24 February 2019
US regulators have been wary of semiconductor deals with Chinese entities because they are concerned about the transfer of potentially sensitive technology. Photo: Xinhua
US regulators have been wary of semiconductor deals with Chinese entities because they are concerned about the transfer of potentially sensitive technology. Photo: Xinhua

US blocks sale of chip testing firm Xcerra to Chinese state fund

US semiconductor testing company Xcerra Corp. said a US national security panel had blocked its US$580-million sale to a Chinese state-backed semiconductor investment fund, the latest such deal to be thwarted, Reuters reports.

The acquisition of Xcerra by Hubei Xinyan was seen as a key test of the ability of Chinese firms to acquire US technology assets, because the company does not make chips itself, but provides testing equipment used in making semiconductors.

The deal’s demise comes as the Committee on Foreign Investment in the United States (CFIUS) has become increasingly skeptical of Chinese acquisitions of US companies following the inauguration of US President Donald Trump a year ago. CFIUS scrutinizes deals for potential national security concerns.

“While we are disappointed that we were not able to receive approval from CFIUS on this transaction, Xcerra and Xinyan are discussing alternatives to pursue opportunities in new and existing markets in China,” Xcerra chief executive Dave Tacelli said in a statement.

CFIUS blocked the deal because it was concerned that Xcerra equipment was used by chip manufacturers that were part of the supply chain to the US government and military, according to people familiar with the matter, who asked not to be identified discussing confidential deliberations.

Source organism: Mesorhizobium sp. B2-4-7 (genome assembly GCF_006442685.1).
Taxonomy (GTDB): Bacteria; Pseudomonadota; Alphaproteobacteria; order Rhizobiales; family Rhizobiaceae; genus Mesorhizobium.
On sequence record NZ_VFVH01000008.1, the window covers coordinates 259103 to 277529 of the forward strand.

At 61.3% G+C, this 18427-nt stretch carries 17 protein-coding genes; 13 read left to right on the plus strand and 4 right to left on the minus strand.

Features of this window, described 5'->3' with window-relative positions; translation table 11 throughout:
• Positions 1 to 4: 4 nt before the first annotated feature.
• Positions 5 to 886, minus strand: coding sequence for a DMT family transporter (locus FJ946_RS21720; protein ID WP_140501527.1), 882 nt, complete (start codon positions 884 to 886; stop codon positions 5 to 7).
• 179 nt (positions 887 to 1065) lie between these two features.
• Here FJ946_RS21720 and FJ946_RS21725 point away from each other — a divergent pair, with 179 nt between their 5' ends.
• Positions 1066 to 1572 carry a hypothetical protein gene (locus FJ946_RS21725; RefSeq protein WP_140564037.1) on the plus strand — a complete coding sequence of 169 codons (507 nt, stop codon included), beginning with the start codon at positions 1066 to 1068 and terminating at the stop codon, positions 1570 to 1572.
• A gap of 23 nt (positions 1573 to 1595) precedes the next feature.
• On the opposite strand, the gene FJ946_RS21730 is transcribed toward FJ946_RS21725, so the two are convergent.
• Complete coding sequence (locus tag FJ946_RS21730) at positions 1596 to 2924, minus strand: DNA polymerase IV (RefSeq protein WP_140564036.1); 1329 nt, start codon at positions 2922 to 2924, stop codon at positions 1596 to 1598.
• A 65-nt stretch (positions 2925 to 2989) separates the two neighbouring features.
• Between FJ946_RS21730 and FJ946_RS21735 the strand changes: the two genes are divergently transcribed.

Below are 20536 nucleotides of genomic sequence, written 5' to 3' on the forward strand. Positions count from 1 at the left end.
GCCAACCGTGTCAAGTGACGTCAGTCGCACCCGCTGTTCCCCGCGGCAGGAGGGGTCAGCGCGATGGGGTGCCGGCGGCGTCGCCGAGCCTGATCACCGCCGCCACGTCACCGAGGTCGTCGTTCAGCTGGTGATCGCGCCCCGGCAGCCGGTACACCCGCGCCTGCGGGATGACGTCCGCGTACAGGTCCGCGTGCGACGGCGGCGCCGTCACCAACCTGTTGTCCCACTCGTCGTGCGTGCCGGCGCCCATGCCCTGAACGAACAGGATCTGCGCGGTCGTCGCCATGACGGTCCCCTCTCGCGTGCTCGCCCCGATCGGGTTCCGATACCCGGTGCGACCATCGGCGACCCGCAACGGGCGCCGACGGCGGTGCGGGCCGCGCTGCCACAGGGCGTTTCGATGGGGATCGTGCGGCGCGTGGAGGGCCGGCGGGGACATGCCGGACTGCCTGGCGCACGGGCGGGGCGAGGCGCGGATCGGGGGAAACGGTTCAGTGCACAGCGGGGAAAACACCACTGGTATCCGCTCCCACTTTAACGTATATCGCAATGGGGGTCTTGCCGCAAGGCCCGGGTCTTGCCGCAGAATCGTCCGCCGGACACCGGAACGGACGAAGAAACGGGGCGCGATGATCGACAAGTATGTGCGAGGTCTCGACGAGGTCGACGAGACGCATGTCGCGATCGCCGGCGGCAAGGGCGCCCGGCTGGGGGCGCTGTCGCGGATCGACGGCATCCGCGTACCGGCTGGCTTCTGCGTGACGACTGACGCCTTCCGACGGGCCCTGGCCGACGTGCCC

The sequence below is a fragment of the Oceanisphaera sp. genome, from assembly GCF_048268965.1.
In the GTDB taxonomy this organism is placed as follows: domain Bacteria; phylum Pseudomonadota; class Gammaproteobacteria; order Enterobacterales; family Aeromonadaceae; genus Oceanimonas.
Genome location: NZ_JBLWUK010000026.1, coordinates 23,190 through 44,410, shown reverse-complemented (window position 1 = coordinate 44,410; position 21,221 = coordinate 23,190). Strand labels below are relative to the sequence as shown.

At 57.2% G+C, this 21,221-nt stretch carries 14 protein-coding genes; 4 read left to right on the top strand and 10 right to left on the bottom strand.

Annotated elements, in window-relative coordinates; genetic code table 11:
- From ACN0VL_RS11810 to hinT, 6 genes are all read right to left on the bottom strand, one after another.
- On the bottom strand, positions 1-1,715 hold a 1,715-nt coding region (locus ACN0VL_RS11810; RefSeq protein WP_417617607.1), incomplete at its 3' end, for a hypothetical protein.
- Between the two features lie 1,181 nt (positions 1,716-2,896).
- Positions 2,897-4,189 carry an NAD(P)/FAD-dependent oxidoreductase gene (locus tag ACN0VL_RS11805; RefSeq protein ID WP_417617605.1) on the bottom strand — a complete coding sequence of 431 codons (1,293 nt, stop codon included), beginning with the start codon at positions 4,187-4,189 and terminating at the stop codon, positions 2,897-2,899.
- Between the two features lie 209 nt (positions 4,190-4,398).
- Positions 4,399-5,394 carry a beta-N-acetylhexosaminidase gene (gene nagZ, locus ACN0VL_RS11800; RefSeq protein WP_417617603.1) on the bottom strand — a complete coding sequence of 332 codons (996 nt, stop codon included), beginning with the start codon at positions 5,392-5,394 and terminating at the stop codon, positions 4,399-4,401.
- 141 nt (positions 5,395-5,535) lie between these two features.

Xcerra had announced the deal in April 2017. Xinyan does not have to pay Xcerra a breakup fee as a result of CFIUS blocking the deal, according to their merger contract. Such breakup fees are customary in deal negotiations.

CFIUS’ stance has toughened as Trump seeks to pressure China to help tackle North Korea’s nuclear ambitions and be more accommodative on trade and foreign exchange issues.

Unfilled political vacancies in several government departments and agencies have also made it harder for CFIUS to approve deals.

“In just one year, the administration has demonstrated that it is prepared to forcefully assert its authorities through CFIUS to frustrate transactions that it deems would be counter to US national security interests,” said Mario Mancuso, a former CFIUS member who is now a partner at law firm Kirkland & Ellis LLP.

CFIUS has traditionally been wary of semiconductor deals with Chinese entities, because it is concerned about the transfer of potentially sensitive technology.

Canyon Bridge Capital Partners LLC, a US-based private equity firm funded by the Chinese government, saw its US$1.3-billion acquisition of US chip maker Lattice Semiconductor Corp. collapse last year after it was blocked by CFIUS, a rejection subsequently upheld by Trump.

Beijing-based Naura Microelectronics Equipment Co. Ltd. did manage to complete a deal in December to buy US semiconductor manufacturing equipment company Akrion Systems LLC, a rare instance of CFIUS approving such an acquisition. However, that deal was only for US$15 million.

The most high-profile Chinese acquisition of a US company to be shot down by CFIUS since Trump took office was Ant Financial’s acquisition of US money transfer company MoneyGram International Inc., terminated last month.

Proposed legislation in Congress would broaden the powers of CFIUS, in hopes of stopping Chinese efforts to acquire sophisticated US technology. The bipartisan legislation has Trump’s support.

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